In March 2021, fake email renewals for Norton Internet Security landed in inboxes and spam folders, and warned of devices infected with viruses. An example email had the subject line: "your norton subscription has expired your device has been infected with viruses n°020953." A variation said the same thing with a different ending number: "your norton subscription has expired your device has been infected with viruses n°915093."
The Fake Email From 'Norton Support'
The email that appeared to be from "Norton-Support2021" notified users that their supposed subscription to Norton Internet Security had expired.
The headline claimed that recipients' devices had become infected with viruses. However, that seemingly important item didn't appear in the body of the email:
Our records indicate that your subscription to Norton™ Internet Security Expired on:
⚠️ 20 Feb 2021 11:11:22 -0500⚠️
Therefore, you are no longer receiving automatic updates that protect you against the latest threats, including viruses, spyware, hackers, and identity thieves.
If you are browsing, banking, shopping, checking email or doing anything online, we highly recommend you renew your subscription now and get the new Norton™ Internet Security.
You will receive a full year of protection for up to 3 household PCs and peace of mind when you're online.
The Norton Team
This was not a legitimate email from Norton AntiVirus or Norton Internet Security.
Investigating the Suspicious Email
In an example email we reviewed, all links in the message pointed to a website hosted on a Brazilian domain. The "unsubscribe" link at the bottom of the message led to the scam as well.
If readers receive a suspicious email that claims to be from Norton, desktop users can safely hover over links (but not click on them) in order to see where they lead. If they don't go to an official Norton website, such as "norton.com," do not click the link.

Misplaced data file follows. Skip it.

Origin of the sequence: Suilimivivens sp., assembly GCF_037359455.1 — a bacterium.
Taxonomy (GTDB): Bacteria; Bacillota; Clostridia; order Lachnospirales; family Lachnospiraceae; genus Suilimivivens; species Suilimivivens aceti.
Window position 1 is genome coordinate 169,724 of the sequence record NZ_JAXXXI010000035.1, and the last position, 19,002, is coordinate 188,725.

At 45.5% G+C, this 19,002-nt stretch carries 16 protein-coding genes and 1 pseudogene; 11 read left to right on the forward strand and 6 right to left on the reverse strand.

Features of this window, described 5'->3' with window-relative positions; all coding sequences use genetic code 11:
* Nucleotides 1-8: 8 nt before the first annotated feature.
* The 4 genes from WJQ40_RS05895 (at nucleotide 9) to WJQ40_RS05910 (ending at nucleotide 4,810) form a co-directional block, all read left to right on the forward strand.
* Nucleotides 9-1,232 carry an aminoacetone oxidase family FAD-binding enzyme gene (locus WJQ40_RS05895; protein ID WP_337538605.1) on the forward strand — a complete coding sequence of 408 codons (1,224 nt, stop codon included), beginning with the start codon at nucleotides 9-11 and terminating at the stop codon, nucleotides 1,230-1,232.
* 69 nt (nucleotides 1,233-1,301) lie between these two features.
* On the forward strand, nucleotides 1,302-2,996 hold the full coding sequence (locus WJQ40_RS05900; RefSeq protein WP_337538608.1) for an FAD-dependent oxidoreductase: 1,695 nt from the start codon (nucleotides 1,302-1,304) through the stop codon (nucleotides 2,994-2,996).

Also, the email address the message came from appeared to begin with "Norton-Support2021@" and end with a long string of random letters. The email address did not end in "@norton.com" or anything similar.
Advice From Norton
The company published a page to help keep Norton users safe from these kinds of renewal email virus scams. For example, it listed several email addresses they used to send official correspondence: email@example.com, firstname.lastname@example.org, email@example.com, firstname.lastname@example.org, and email@example.com.
It's true that Norton may send renewal offers. However, such offers will never arrive with completely lowercase subject lines. Further, there was no indication that Norton notifies customers "your device has been infected with viruses" in renewal email offers.
"The URLs in our emails point to the server at: https://secure.norton.com. Make sure that the URLs begin with https:// and has a norton.com or lifelock.com domain."
Norton users who run the company's apps will potentially receive official emails from firstname.lastname@example.org, email@example.com, NortonAccount@norton.com, firstname.lastname@example.org, and email@example.com.
Other email addresses are covered on the Norton Support page.
Virus Hoaxes and Threats Are Nothing New
We've covered concerns regarding computer viruses since the 1990s. For example, the purported virus in a Budweiser frogs screensaver first made the rounds in 1997. Thankfully, it was a hoax.
Twenty-four years later, the Norton emails being received by readers were not a hoax. We recommend proceeding with caution when reviewing potentially harmful messages. Hovering over links to see where they lead is safe, but clicking on them may not be.
In sum, fake renewal email offers appeared to be from Norton Internet Security and claimed that devices were infected with viruses. This was not official correspondence from the company. The scams should be avoided.